By Erica Boniface

View of Kirkland Museum’s central Promenade Gallery designed by Jim Olson, with a view at the end of a Vance Kirkland painting on the wall of Kirkland’s studio & art school building. A Postmodern Vignette (left) and Arts & Crafts Vignette (right) are also visible with paintings by Colorado artists. Photo by Wes Magyar.

For three decades, Bonfils-Stanton Foundation has honored more than 100 distinguished Colorado individuals and organizations through our Annual Awards Program. Recipients are given $35,000 cash reward – but also the opportunity to continue to inspire and engage others to make our communities more vital.

We love following up with past recipients to a] see what they’re been up to since being honored and b] to talk more about the Annual Awards and how being recognized has changed their lives.

The Founding Director and Curator of Kirkland Museum, Hugh A. Grant, was honored in 2009 in the Arts & Humanities category. Since we honored him, Hugh has gone on to lead the design and construction of a brand new home for the Kirkland, a dramatic expansion of its footprint in Denver’s cultural landscape.

BSF: Hi Hugh! Wow, 2018 has been a big year for the Kirkland Museum with its reopening in March at the new location in the Golden Triangle District off 12th and Bannock streets. Tell us more about the move and opening – how has the new location been so far?
HG: Yes, 2018 has been a whirlwind! Kirkland Museum’s beautiful new yellow baguette tile building designed by Jim Olson of Olson Kundig allows me to display the collection chronologically, while still in our signature salon style whereby international decorative art is shown with paintings, sculpture and ceramics by Colorado artists in the same galleries. So far, we’ve exceeded all of our expectations in terms of visitorship, membership and Museum Store sales. We couldn’t be more excited.

Kirkland Museum Exterior, Bannock Street Side. Featuring David Mazza’s 2008 sculpture Procyon (at left) and Robert Mangold’s 1982 Double Tetrahedralhypersphere No. 41 (mounted at right). Photo by Wes Magyar.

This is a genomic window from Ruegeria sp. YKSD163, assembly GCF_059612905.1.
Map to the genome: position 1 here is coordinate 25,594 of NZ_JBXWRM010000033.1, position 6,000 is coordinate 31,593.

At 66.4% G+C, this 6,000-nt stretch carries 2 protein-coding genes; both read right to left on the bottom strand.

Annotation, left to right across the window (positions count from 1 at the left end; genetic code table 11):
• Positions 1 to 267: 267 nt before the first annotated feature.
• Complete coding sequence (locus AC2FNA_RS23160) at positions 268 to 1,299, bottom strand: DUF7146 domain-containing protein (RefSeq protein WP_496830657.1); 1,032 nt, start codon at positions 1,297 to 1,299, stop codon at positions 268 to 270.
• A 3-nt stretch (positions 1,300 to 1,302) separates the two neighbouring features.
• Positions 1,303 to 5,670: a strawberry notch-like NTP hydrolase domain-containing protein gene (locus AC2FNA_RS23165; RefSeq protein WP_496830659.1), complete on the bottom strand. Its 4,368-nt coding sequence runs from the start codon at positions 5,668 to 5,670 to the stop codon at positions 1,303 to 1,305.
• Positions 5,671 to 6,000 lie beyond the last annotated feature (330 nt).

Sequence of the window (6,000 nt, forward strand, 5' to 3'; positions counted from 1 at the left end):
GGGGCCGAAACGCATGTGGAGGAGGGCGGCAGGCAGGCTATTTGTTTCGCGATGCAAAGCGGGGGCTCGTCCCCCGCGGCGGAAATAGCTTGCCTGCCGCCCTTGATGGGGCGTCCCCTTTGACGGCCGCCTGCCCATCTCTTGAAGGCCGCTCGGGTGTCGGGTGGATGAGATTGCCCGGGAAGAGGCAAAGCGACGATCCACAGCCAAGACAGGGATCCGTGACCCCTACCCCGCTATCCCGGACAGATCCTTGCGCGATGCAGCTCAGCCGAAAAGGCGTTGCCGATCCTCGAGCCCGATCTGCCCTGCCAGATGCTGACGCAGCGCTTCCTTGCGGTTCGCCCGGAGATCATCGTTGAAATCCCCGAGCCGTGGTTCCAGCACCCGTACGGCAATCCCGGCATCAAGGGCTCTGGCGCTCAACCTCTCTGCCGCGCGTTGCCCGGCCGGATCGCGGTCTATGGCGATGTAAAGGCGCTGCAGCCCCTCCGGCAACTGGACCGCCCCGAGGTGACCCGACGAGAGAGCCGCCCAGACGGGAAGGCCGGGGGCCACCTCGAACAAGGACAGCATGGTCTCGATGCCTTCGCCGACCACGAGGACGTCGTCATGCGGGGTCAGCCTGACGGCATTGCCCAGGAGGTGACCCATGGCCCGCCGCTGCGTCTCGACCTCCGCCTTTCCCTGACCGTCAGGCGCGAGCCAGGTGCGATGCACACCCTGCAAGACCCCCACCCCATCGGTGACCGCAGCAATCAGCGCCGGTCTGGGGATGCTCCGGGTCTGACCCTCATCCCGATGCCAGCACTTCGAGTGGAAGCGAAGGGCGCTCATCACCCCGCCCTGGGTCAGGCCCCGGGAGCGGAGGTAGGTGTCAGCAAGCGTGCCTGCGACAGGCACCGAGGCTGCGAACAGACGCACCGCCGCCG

We somehow managed to pack up, move, unpack and display over 4,300 works with no breakage, a phenomenal tribute to our Collections Department.

For our first temporary exhibition, we mounted a showcase of prints contrasting important Colorado printmakers with national printmakers such as Thomas Hart Benton, Grant Wood, James Whistler, Charles Burchfield, Stuart Davis and many others.

Our second temporary exhibition is now open—a retrospective of the work of Elizabeth Yanish Shwayder, a significant Colorado sculptor who uses the mediums of bronze, paper and Plexiglas [acrylic], which is documented in a 53-page catalog published by Kirkland Museum.

BSF: You’re the Founding Director and Curator of Kirkland Museum. This may be tough to answer since there are probably many things you love – but, for you, what is your favorite part of the job? What keeps you going?
HG: My favorite activity at Kirkland Museum continues to be acquiring new pieces for the fine and decorative art collections, thereby further diversifying and improving these collections. I also display and rotate artworks which now number over 33,000, which I have gathered, including generous gifts. Many exceptional Colorado artists are in danger of being forgotten. I am able to preserve and promote their work by having them in the collection.